Lowell Observatory Looks for Habitable Exoplanets with GIGABYTE Servers
Arizona’s Lowell Observatory is studying the Sun with GIGABYTE’s G482-Z50 GPU Server in an effort to filter out “stellar noise” when looking for habitable planets outside of our Solar System. The server’s AMD EPYC™ processors, parallel computing capabilities, excellent scalability, and industry-leading stability are all features that qualify it for this astronomical task, making the discovery of a true “Twin Earth” achievable within our lifetime.
“Downloading” Data from the Sun to GIGABYTE’s GPU Server
The 70-millimeter Lowell Observatory Solar Telescope is installed on the roof of an auxiliary building near its larger sibling, the 4.3-meter Lowell Discovery Telescope. An 80M optic fiber cable transmits the sunlight from the Solar Telescope to the EXPRES, which ultimately converts the light into useful Doppler data with the aid of the G482-Z50. (Images provided by Lowell Observatory)
Space Science Gets Ten Times Faster with GIGABYTE G482-Z50
A spectrum of the Sun from the Lowell Observatory Solar Telescope, color-coded to approximate the color of light seen by human eyes. The vertical dark bands are absorption features of molecules in the atmosphere of the Sun. Dr. Llama uses the position of these bands to measure the solar radial velocity. (Images provided by Lowell Observatory)
One: Top-notch processing power suitable for parallel computing
The G482-Z50 is a 4U 10-Node G-Series GPU Server that packs a wallop of computing power and excels at parallel computing. With its excellent scalability and stability, it is the ideal solution to help Lowell Observatory find the common signature of stars.
Two: Industry-leading scalability
Three: Designed to ensure system stability
It’s (almost) always sunny in Flagstaff, Arizona. Around three hundred days a year, weather conditions allow the Lowell Observatory Solar Telescope to “download” up to 50GB of raw data from the Sun. About 10TB of accumulated data is being worked on at any given moment. (Images provided by Lowell Observatory)
By using GIGABYTE, Spain’s Institute for Cross-Disciplinary Physics and Complex Systems is pitting the world’s foremost server solutions against some of the world’s most pressing issues, including the effects of climate change, the effects of pollution, and the COVID-19 pandemic. GIGABYTE servers are up to the diverse and daunting tasks, because they are designed for high performance computing, intensive numerical simulations, AI development, and big data management.
Tech GuideWhat is a Server? A Tech Guide by GIGABYTE
In the modern age, we enjoy an incredible amount of computing power—not because of any device that we own, but because of the servers we are connected to. They handle all our myriad requests, whether it is to send an email, play a game, or find a restaurant. They are the inventions that make our intrinsically connected age of digital information possible. But what, exactly, is a server? GIGABYTE Technology, an industry leader in high-performance servers, presents our latest Tech Guide. We delve into what a server is, how it works, and what exciting new breakthroughs GIGABYTE has made in the field of server solutions.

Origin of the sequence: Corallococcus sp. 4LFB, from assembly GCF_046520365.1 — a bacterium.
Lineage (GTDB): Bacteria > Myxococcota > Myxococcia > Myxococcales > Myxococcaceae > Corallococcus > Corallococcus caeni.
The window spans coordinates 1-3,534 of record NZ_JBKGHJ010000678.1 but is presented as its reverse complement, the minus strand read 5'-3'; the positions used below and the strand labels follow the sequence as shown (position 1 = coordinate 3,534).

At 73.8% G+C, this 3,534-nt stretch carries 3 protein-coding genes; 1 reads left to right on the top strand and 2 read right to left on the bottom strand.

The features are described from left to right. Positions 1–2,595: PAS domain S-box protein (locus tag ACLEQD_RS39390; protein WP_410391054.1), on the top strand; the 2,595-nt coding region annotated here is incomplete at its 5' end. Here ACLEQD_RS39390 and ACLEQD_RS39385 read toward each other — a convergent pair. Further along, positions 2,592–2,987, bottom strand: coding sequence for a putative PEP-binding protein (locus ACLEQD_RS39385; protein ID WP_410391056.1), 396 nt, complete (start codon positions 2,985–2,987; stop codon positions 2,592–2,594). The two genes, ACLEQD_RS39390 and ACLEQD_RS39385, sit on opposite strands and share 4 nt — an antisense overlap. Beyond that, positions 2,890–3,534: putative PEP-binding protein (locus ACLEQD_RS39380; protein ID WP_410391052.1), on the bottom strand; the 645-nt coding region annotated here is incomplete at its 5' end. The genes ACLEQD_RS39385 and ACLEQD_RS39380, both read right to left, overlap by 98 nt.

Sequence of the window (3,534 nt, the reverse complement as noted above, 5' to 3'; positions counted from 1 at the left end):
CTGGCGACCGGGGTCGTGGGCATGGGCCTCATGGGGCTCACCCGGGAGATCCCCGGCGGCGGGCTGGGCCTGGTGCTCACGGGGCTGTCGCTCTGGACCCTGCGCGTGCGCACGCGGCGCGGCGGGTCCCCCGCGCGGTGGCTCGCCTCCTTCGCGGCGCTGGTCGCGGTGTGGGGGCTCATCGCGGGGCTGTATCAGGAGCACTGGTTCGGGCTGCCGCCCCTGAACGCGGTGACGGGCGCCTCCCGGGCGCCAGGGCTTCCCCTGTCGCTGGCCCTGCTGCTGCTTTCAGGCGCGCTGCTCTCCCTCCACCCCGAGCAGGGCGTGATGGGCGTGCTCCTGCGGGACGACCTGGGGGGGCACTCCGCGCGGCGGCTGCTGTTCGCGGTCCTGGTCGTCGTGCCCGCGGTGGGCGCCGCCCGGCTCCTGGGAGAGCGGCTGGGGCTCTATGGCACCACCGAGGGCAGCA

You may be familiar with the term, “big data”, but how firm is your grasp of the concept? Have you heard of the “5 V’s” of big data? Can you recite the “Three Fundamental Steps” of how to use big data? Most importantly, do you know how to reap the benefits through the use of the right tools? GIGABYTE Technology, an industry leader in high-performance server solutions, is pleased to present our latest Tech Guide. We will walk you through the basics of big data, explain why it boasts unlimited potential, and finally delve into the GIGABYTE products that will help you ride high on the most exciting wave to sweep over the IT sector.
A team of scientists at NTU has adopted GIGABYTE’s G242-P32 server and the Arm HPC Developer Kit to incubate a “high-precision traffic flow model”—a smart traffic solution that can be used to test autonomous vehicles and identify accident-prone road sections for immediate redress. The ARM-based solution gives the project a 200% boost in efficiency, thanks to the cloud-native processor architecture that “speaks” the same coding language as the roadside sensors, the high number of CPU cores that excel at parallel computing, the synergy with GPUs that enable heterogeneous computing, and the ISO certifications which make the resulting model easily deployable for automakers and government regulators alike.